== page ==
After 2015’s year ending promo blitz that culminated in record TIV despite a soft economy, the first two months of 2016 saw the car industry suffer from a bad hangover. Many who were in the market for a car would have took advantage of the year-end sale, and many brands increased prices in 2016 citing the forex factor.

It was a slow start, but could the car market be flickering back to life? 48,800 vehicles were sold in March, an increase of 10,924 units or 29% compared to February. Passenger vehicles accounted for 43,247 units (up 9,121 units) from the total. The Malaysian Automotive Association attributed the spike to a longer working month and car companies rushing to deliver vehicles before their financial year ending March 31.

Year-on-year sales volume is down 28%, or 18,587 units lower than in March 2015. Similarly, March 2016 year-to-date (YTD) sales is 22%, or 37,112 units lower than Jan-March 2015. However, this is due to the high volume from last year where consumers rushed to purchase before the implementation of GST.

As you can see from the chart above, most major players saw gains in March from a dismal February, everyone except for Proton and Hyundai. Perodua tops the league by a big margin over Honda, which is now the number one non-national brand. Honda occupies Proton’s traditional second place in March, but the local brand is just ahead of Honda YTD – 19,225 vs 18,777. Should this trend continue, Proton won’t hold on to its runner-up spot for very long.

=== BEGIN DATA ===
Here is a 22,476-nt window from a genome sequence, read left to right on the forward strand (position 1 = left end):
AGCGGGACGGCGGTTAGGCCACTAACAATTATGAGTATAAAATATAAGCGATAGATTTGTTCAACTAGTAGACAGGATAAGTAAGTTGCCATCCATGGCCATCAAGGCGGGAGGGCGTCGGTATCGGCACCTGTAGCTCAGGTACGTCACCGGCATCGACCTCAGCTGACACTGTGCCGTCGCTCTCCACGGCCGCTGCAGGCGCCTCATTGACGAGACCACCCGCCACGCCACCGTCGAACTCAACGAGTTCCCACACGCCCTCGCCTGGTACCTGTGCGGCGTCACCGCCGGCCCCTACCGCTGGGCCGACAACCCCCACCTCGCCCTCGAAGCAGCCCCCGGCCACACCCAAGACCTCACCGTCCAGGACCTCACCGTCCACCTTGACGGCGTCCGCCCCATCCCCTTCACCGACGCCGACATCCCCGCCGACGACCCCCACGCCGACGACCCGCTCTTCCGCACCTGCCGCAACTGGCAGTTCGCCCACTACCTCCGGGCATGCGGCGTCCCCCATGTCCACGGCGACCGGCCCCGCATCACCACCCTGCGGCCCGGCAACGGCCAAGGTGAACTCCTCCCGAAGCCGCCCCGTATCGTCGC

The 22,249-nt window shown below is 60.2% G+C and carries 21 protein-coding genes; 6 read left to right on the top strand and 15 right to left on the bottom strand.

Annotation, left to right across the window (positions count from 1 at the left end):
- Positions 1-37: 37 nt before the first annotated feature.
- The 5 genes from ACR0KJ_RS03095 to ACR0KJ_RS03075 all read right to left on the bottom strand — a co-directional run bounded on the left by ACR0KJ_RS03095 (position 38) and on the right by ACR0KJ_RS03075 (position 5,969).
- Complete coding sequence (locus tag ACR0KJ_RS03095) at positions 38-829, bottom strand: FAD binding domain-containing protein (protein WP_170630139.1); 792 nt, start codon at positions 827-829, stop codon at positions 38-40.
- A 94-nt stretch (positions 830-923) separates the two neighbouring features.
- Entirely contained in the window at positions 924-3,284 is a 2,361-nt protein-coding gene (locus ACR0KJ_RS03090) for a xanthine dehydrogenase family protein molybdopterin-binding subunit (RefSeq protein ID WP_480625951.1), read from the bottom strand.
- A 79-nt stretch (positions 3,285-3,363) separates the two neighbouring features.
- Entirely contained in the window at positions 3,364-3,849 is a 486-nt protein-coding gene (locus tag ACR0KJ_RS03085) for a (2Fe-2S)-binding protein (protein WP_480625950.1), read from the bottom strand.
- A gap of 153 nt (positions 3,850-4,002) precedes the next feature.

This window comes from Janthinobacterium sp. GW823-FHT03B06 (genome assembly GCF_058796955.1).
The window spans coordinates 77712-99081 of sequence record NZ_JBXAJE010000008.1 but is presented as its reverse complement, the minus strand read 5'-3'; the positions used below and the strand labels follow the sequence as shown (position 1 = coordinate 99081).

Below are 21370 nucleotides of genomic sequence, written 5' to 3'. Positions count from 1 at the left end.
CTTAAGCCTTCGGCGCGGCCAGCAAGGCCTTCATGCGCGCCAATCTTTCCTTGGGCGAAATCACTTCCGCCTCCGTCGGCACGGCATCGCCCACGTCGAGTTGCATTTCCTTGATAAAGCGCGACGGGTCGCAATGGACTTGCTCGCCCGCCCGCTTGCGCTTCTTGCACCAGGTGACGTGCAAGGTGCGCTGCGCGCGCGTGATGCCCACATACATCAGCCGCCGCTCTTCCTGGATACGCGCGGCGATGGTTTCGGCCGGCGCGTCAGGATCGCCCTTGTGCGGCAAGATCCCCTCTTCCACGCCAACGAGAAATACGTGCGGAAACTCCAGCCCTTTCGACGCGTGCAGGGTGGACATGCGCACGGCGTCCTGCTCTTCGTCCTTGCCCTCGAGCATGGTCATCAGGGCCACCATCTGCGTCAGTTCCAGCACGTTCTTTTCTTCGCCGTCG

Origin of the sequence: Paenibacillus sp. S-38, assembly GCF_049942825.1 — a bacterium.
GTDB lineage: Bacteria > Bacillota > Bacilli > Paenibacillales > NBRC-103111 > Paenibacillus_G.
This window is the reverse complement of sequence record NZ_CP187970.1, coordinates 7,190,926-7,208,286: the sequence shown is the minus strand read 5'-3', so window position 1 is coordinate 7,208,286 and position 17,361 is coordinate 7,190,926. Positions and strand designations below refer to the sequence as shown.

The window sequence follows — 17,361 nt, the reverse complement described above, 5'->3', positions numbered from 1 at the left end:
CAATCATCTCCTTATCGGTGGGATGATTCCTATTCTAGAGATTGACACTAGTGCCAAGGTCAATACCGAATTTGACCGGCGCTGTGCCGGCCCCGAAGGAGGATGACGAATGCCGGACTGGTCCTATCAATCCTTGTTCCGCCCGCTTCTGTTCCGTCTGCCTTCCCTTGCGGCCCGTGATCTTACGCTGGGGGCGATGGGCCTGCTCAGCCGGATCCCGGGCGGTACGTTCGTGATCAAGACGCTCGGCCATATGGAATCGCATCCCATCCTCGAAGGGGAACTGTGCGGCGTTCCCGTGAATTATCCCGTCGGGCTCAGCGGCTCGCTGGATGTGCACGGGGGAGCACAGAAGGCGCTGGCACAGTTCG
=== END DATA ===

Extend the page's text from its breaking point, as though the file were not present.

Surprisingly, Nissan is not just fourth in March over Toyota, its YTD position is also fourth, ahead of the big T – 10,773 vs 10,216. UMW Toyota Motor has a few big guns waiting in the wings though, and the IMV trio of Hilux, Fortuner and Innova should boost sales significantly. Interesting to watch.

In the premium race, Mercedes-Benz is continuing its strong form and is leading German archrival BMW 2,677 to 1,813 YTD. Both have sold more cars in Q1 than mass market players Volkswagen (1,604) and Hyundai (1,569). Kia (897) and Peugeot (397) are among the big brands that did not breach 1,000 units.